The Internet is saturated with lots of great content, and coming up with ideas for content that can stand out is a real challenge. Not to mention the emphasis Google and other search engines are putting on the development of not only good content but extraordinary content. So how do you go about coming up with compelling ideas for your site or blog? Keyword research can be a formidable instrument in helping you in this process. Done right, it can provide valuable insights that will kick-start your creative juices and give you an edge among all of the others who are developing similar content. Here are five tips to help you get started.
1. Identify types of content you want to develop. This first tip is not specific to keywords but it lays a good foundation as you develop your content development process. First, creatively identify the many types of content you might produce. Here are a few to get you going:
- Tips or how-to’s
- Little known facts or factoids
- White papers
- Relevant and timely statistics
- Take a poll and share results
- Invite guest authors
- Top 10 lists
- Case studies
- Live events or webinars
- News or press releases
Find what type of content works best for you and make plans to come up with creative ideas that will engage your readers. Remember, you are not looking to develop just good content; it needs to stand out and make your readers want to share it with others. If you need more ideas, check out this article by Brian Clark on “22 Ways to Create Compelling Content When You Don’t Have a Clue.”
2. Social media monitoring. One of the things I love about social media is that it provides a new way to conduct keyword research. In the past, you could hypothesize about the intent behind the use of a keyword phrase but now with social media you can add context to its meaning. This method provides great insights into using keyword research as a tool for content development.
Just entering a keyword search into a social media tool like Social Mention, Technorati, Google Alerts, TweetBeep, etc. can bring up tweets or blog posts where people are using that particular keyword. Then as you monitor the conversations, you can get a better idea of what is currently on people’s minds. This should be enough to not only identify good topics but will allow you to focus your thoughts to fit the current conversation.
3. Google Insights. My next favorite keyword tool for generating content ideas is Google Insights. The thing that makes this tool unique is that it not only provides trending data on keywords, but it has a predictive algorithm built in that forecasts keyword performance. As you can see in the chart below, we can see the performance for “tablet computers.” It started to trend down, and then between 2010 and 2012 it began trending up. The neat piece of data is the trend prediction for 2013 and what the performance is likely to be.
Google Insights also provides a list of keywords that are trending up. This is a very cool feature. Keywords that are on the rise represent content opportunities that are forecasted to be hot in the very near future. In the chart below, you can view the top search terms and their performance but over to the right you get a glimpse of the search terms that are on the rise. Take the time to study these terms further to understand why they are increasing in popularity. By doing so you might be able to pinpoint a compelling idea or insight that can be used for your next article or post.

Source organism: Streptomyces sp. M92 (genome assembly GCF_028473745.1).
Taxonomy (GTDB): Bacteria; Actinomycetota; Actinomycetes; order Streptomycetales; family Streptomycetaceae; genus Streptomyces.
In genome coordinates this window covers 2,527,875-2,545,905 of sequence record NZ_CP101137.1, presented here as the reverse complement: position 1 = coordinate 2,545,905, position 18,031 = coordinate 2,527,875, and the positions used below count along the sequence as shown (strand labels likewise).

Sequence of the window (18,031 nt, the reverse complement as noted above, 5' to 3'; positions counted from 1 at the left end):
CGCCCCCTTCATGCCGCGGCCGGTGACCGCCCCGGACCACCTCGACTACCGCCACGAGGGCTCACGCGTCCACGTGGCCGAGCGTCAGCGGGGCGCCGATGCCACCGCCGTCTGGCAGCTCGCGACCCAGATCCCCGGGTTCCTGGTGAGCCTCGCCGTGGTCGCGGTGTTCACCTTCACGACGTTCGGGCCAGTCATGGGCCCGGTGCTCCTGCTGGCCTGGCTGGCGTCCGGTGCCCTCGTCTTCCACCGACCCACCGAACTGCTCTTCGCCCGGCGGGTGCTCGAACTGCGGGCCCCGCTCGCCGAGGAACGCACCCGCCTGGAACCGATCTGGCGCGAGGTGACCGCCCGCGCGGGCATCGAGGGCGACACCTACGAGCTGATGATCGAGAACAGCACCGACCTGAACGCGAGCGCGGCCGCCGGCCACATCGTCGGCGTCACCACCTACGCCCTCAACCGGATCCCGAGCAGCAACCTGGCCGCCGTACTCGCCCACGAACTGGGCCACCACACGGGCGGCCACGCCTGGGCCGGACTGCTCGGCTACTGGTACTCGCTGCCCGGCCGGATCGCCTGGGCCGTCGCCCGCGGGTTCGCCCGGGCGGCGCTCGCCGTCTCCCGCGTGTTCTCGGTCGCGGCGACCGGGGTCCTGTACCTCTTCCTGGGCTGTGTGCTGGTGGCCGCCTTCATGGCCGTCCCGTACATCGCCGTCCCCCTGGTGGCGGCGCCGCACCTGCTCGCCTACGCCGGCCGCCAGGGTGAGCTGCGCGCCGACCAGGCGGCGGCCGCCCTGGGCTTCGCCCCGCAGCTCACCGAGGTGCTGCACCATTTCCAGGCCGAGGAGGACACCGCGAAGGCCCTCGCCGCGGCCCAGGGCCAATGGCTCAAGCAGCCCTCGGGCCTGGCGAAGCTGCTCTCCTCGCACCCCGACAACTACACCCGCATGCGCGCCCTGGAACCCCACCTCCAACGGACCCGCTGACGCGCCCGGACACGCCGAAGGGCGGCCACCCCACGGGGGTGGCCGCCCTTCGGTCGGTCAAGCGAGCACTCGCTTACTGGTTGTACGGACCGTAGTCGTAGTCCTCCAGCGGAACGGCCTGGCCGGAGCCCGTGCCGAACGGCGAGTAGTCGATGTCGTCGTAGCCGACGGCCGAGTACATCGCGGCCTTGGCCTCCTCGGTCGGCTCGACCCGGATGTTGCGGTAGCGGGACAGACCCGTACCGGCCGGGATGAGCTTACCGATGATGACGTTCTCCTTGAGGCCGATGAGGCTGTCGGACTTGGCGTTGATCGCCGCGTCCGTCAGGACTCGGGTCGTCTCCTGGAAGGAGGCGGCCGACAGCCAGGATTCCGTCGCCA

4. Analytics monitoring. One of my next favorite tools to use for content ideas is Google Analytics. Really, any analytics tool that provides keyword performance for your site or blog will do. By looking at the top keyword searches that are driving traffic to your site, you can get a good idea of what people are interested in. The nice thing about this data is that it pertains directly to your site or blog and what you have to offer and provides a more concise picture.
In the example below, you can see that “credit card machines” and “small business” is a common occurrence. You might consider writing articles specifically around the small business community, not necessarily about what you offer but of things that might interest this audience or persona.
5. Bringing it all together – content editorial calendar. The final tip is more of a process tip that will help you pace yourself in the development of content and help you get organized. Developing content isn’t easy and as a result we usually take a reactive approach to doing it. By establishing a calendar with an outline of current and future articles, you can become more proactive and provide a place for what you have learned in the previous tips. You can quickly whip up a spreadsheet like this one to help you track and plan your content. Some may call it an editorial calendar.
As you gather content ideas, you can add them to your calendar and modify your ideas as you go along. In the example above, I have columns for:
- Date. Include the date of the post date.
- Title. Can be a working title.
- Content type. For example, a case study, blog post, tip or how-to, etc.
- Topic/category. You can have a general topic or category like SEO, keyword research, etc.
- Keywords/tags. Place your keywords here that you have researched. This may generate ideas for the topic and working title.
- Media. Include any anticipated media types like infographic, video, images, screenshots, etc. These take time and need to be planned ahead.
This is just an example. Feel free to make up your own to suit your needs. The idea is to become more proactive in your approach to content development. Keyword research can play an important role in this process. As you listen in and use these tips, you will find your content can be more relevant, engaging and shareable, and ultimately help you stand out among the crowd.
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